Securing PHI is among the first considerations in healthcare IT. HIPAA and HITECH compliance are non-negotiable criteria to meet when architecting a solution, so any doubt of that support would be an insurmountable barrier in cloud implementation. Cloud vendors as hosts are not HIPAA compliant, however a vendor’s select services are identified for HIPAA and HITECH coverage under a business associate addendum that appropriately safeguards PHI. Think of this model in the context of your local super store. Walmart as a company is not FDA approved, but it houses FDA approved items. It is the responsibility of the customer to verify how services are configured and secured, but cloud vendors will support the use of sensitive data through many services.
IT organizations are often expensive, expansive, and specialized. Engineers and staff who maintain and configure servers, monitor and manage hardware usage, and support database performance, among other tasks, tend to be experts in their areas. Not every CIO can budget the time and money required to staff and lead such groups. Cloud organizations offer solutions to manage – and better yet, automate – necessary, but mundane, IT tasks. Services like AWS Elastic Beanstalk and Microsoft Azure App Service can help small IT teams by facilitating application deployment, scaling, and load balancing with minimal operational support.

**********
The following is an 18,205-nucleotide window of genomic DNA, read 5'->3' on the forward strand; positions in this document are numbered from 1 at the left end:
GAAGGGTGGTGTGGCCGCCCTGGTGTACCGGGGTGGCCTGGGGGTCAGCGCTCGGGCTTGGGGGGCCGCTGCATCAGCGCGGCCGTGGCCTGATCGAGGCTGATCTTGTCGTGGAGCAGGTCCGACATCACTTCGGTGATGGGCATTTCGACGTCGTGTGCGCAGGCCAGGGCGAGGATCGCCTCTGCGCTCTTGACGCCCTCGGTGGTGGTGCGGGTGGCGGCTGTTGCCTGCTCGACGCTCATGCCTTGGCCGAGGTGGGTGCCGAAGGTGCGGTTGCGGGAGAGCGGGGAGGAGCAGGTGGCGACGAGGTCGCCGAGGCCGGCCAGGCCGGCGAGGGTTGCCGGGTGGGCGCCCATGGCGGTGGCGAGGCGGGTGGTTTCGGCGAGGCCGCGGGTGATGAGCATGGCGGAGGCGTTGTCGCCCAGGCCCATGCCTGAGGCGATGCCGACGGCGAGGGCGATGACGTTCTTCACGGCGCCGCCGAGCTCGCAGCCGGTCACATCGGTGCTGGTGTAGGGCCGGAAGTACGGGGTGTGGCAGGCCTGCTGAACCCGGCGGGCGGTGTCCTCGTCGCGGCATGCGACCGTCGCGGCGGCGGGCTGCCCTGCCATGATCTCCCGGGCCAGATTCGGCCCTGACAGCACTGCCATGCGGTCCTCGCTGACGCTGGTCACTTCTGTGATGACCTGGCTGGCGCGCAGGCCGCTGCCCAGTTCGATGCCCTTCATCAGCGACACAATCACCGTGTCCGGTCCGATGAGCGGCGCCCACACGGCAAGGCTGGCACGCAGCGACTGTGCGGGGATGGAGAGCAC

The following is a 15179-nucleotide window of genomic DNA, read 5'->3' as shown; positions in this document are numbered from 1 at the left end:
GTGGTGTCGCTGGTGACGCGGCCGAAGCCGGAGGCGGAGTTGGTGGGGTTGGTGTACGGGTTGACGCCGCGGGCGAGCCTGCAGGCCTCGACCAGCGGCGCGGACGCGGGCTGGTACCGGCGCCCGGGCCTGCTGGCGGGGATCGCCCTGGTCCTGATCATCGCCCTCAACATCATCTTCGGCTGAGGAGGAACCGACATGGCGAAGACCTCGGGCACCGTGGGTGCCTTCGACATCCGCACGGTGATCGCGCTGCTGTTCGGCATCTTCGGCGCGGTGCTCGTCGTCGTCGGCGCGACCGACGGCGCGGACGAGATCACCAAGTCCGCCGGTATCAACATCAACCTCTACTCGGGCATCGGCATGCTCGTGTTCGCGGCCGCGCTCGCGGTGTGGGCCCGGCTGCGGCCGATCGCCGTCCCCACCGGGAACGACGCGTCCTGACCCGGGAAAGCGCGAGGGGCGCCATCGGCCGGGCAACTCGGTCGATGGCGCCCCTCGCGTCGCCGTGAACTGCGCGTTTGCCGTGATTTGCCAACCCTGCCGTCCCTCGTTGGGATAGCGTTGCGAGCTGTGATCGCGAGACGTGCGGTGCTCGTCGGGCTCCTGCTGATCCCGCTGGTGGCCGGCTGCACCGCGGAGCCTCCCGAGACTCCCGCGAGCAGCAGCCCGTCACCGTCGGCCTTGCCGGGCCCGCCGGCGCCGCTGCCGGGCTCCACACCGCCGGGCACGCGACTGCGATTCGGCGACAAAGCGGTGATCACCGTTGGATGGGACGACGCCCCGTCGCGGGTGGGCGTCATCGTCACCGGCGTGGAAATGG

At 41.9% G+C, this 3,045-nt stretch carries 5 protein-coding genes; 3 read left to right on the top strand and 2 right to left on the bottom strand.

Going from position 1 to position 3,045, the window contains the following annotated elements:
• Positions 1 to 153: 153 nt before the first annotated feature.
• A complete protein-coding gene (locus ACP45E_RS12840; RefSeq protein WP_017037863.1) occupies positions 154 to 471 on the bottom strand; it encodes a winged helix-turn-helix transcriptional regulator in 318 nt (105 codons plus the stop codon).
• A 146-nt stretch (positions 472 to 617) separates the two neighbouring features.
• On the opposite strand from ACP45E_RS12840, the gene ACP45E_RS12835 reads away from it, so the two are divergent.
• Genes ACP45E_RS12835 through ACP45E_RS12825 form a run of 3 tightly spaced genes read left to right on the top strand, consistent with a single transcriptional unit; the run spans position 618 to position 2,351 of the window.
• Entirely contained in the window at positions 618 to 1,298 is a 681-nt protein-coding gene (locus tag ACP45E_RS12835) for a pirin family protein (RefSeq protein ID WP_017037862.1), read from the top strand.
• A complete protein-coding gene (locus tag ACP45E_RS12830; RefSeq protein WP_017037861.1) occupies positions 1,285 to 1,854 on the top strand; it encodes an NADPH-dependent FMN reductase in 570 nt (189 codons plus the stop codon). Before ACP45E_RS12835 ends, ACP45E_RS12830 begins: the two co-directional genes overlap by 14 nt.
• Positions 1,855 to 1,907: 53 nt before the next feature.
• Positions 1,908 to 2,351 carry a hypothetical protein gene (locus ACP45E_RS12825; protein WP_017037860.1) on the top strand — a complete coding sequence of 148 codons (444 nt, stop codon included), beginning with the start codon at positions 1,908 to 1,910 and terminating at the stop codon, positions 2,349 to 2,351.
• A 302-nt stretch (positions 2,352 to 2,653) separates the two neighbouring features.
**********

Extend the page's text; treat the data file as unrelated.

To allow for a quick migration to the cloud without in-house expertise, these tools host and manage existing applications without provisioning or managing underlying hardware, operating systems, or app servers. Customers that use a modern language or container technology simply maintain and enhance the core application with these services, leaving the rest of the work to the cloud vendor.
This model, of course, introduces some tradeoffs, such as limiting the fine-tuned control of some cloud services for the sake of convenience. However, these services can be a good option for smaller IT groups or organizations that aren’t interested in a large cloud migration investment.
AWS Services that trade fine-grain control for ease and convenience.
It’s difficult to select the right size and scale of hardware, as it’s expensive to purchase, upgrade, monitor, and maintain. Overpowered systems sit idle and waste capital while underpowered hardware fails to support customers, ultimately leading to a loss in business. With flexible scaling models, cloud vendors offer a “Goldilocks” approach: not too much and not too little, but just right. Cloud services can be leveraged for scalable computing and cheap, durable storage. In fact, both Amazon and Microsoft offer durable and highly available storage solutions for pennies per GB per month, and the archival storage solutions are even less expensive.